After operating for years in rural communities to the north, ChoiceOne Bank wants to carve out a position in downtown Grand Rapids.
The community bank, owned by Sparta-based ChoiceOne Financial Services Inc. (OTCQX: COFS) just opened a lending office on West Fulton Avenue in downtown for residential mortgages and small business loans. If the loan office generates enough volume, ChoiceOne Bank will likely follow up with its first full-service branch in Grand Rapids within the next two years, said President Kelly Potes.
ChoiceOne Bank is “studying the market to see where that would make sense,” Potes said.
“Grand Rapids is a vibrant community and is growing, and we want to be part of that,” Potes said. “We just see an opportunity we have to come in and play a bigger role.”
ChoiceOne Bank, with total assets of $567.7 million at the end of 2015, primarily serves rural markets with 13 offices in northern Kent, northeastern Ottawa, and southern Muskegon and Newaygo counties.
The community bank has company in moving to raise its position in the Grand Rapids area and tap what’s seen as an opportunity to grow, brought on by a vibrant marketplace and consolidation.
Commercial Bank, based in Ithaca, Mich., north of Lansing, opened a downtown lending office for residential mortgages and small business loans. In Jenison, a suburban bedroom community in eastern Ottawa County, United Bank of Michigan broke ground last week on a new branch office, its 12th location in the region.
The move by each bank comes as the Grand Rapids-area economy performs well and follows recent deals involving two local community banks that merged into much-larger institutions. Those deals include the acquisition of Founders Financial Corp. by Evansville, Ind.-based Old National Bancorp at the start of 2015 and the mid-year merger of Holland-based Lake Michigan Financial Corp. — the parent company of The Bank of Holland — into Chemical Financial Corp.
Whenever a market experiences consolidation where a community bank merges into a much-larger institution, competitors will quite often make strategic moves to position themselves to serve small businesses that may decide to shop around after their bank was sold, said Rob Bondy, a partner at Plante Moran PLLC in Grand Rapids.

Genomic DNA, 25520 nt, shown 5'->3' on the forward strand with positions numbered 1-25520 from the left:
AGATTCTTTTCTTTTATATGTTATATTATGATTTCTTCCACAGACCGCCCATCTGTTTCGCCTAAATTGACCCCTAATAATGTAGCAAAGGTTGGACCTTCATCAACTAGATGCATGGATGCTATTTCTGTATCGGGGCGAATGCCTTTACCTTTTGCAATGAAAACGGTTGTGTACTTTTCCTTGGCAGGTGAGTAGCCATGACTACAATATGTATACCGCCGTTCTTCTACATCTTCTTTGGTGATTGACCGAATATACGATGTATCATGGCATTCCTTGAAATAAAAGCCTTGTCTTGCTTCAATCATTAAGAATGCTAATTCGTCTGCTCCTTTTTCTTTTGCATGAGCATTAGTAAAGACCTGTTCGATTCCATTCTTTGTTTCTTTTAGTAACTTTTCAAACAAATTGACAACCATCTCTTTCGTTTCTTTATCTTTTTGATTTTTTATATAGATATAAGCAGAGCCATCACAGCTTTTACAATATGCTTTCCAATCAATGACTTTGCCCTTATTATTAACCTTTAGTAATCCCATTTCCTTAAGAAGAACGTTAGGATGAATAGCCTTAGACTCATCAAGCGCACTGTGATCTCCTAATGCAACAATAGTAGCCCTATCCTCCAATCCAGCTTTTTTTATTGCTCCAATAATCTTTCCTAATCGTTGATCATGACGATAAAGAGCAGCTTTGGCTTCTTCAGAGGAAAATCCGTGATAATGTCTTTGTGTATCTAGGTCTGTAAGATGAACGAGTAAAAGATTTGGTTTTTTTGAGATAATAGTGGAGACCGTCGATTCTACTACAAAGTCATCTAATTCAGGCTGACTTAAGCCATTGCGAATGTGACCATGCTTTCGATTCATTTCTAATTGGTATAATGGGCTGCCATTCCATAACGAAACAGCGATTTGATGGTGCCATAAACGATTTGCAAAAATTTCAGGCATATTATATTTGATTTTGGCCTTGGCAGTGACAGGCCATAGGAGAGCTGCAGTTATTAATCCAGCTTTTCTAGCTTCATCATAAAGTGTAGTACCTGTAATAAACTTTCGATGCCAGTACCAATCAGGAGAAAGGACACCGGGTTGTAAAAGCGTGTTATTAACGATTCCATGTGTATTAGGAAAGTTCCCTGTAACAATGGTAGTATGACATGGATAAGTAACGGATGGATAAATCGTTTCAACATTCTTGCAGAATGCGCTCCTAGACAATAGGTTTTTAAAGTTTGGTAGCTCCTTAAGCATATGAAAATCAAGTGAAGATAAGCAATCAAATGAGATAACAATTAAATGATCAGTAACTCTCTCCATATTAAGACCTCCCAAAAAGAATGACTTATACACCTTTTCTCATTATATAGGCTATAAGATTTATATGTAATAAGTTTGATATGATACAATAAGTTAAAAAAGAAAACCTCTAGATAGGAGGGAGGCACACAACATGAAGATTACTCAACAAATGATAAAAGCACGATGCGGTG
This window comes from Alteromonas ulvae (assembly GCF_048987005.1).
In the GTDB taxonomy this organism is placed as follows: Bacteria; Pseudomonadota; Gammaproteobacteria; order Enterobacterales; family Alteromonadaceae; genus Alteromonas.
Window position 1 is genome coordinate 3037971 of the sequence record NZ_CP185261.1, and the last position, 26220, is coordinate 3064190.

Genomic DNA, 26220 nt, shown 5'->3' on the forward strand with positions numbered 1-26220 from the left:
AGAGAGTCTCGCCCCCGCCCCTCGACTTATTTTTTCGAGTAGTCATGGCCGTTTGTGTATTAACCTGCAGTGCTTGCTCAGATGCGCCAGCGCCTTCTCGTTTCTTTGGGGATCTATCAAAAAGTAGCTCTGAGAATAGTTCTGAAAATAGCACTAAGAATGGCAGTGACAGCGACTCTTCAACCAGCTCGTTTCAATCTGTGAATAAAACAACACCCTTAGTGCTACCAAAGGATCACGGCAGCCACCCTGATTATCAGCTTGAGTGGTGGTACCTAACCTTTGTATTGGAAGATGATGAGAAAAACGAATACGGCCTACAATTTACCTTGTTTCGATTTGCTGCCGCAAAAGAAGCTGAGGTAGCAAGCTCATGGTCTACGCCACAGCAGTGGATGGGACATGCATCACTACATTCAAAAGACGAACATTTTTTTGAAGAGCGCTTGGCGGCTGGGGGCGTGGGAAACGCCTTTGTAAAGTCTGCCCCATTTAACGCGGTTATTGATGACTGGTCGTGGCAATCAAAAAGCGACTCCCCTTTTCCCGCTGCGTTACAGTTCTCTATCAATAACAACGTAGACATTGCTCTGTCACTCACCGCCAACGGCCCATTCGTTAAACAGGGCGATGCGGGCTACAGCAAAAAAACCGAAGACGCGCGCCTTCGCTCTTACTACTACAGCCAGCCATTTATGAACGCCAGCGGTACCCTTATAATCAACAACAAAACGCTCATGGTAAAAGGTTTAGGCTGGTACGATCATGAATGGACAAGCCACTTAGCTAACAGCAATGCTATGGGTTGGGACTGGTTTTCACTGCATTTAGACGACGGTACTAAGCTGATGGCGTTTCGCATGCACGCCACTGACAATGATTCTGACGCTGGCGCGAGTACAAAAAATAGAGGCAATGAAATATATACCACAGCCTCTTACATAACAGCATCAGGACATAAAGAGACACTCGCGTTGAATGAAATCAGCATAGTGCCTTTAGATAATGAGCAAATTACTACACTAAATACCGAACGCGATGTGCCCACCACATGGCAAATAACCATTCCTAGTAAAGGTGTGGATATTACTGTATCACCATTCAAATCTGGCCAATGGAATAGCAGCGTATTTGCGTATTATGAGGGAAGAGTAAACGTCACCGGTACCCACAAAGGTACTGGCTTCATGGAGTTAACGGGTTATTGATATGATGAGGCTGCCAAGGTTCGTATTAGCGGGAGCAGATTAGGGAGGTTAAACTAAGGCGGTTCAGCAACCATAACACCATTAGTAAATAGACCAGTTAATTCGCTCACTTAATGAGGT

“A lot of folks, when they see a transaction, they try to seize the moment of the uncertainty,” Bondy said. “You’ll see the community banks try to capitalize on the underserved market.”
Grand Rapids-based United Bank of Michigan sought to move on that opportunity quickly.
Soon after the Founders/Chemical deal, executives at United Bank of Michigan began thinking that “this is going to create opportunity. What are we going to do about it?” said Chairman and CEO Arthur Johnson. United subsequently mounted a marketing campaign to build its brand as a locally-owned community bank that has been “happily refusing takeovers since 1887.”
“We viewed that very much as an opportunity,” said Johnson, a longtime community banker who describes the Grand Rapids-area market right now as a “very, very target-rich environment.”
“For a community bank, Grand Rapids is not a bad place to be right now,” he said. “It’s a great place to do business. And if it’s a great place to do business, it’s a great place to be a bank.”
The privately-held United Bank has 11 offices in West Michigan — six in Kent County, four in Allegan County and one in Ionia County. The bank had total assets of $506.8 million as of Dec. 31, 2015, according to a quarterly financial report filed with the FDIC.
The site in Jenison is a “very logical market” for United Bank to build a new branch and pursue new retail and small business customers.
At Commercial Bank, which has seven branches and a loan office in Mt. Pleasant, the new Grand Rapids location in the CWD Building on Louis Street fills a gap between existing offices in Hastings and Greenville.
“It’s kind of a natural fit for both of those offices,” said CEO Kevin Collison. “It’s another area we can service our customers with and look for new customers at the same time.”
Commercial Bank was already considering a move into Grand Rapids. The recent mergers in the Grand Rapids market “helped our decision to come that way,” Collision said.
Commercial Bank’s parent company, Commercial National Financial Corp. (Pink Sheets: CEFC), had $385.1 million in total assets of as of Dec. 31, $287.6 million in total loans and $307.1 million in deposits. The corporation recorded 2015 net income of $2.6 million.
As with ChoiceOne Bank, Commercial Bank will consider opening a full-service branch in the Grand Rapids area in the future.
“That’s potentially down the road as we build some stability there and customer base,” Collison said.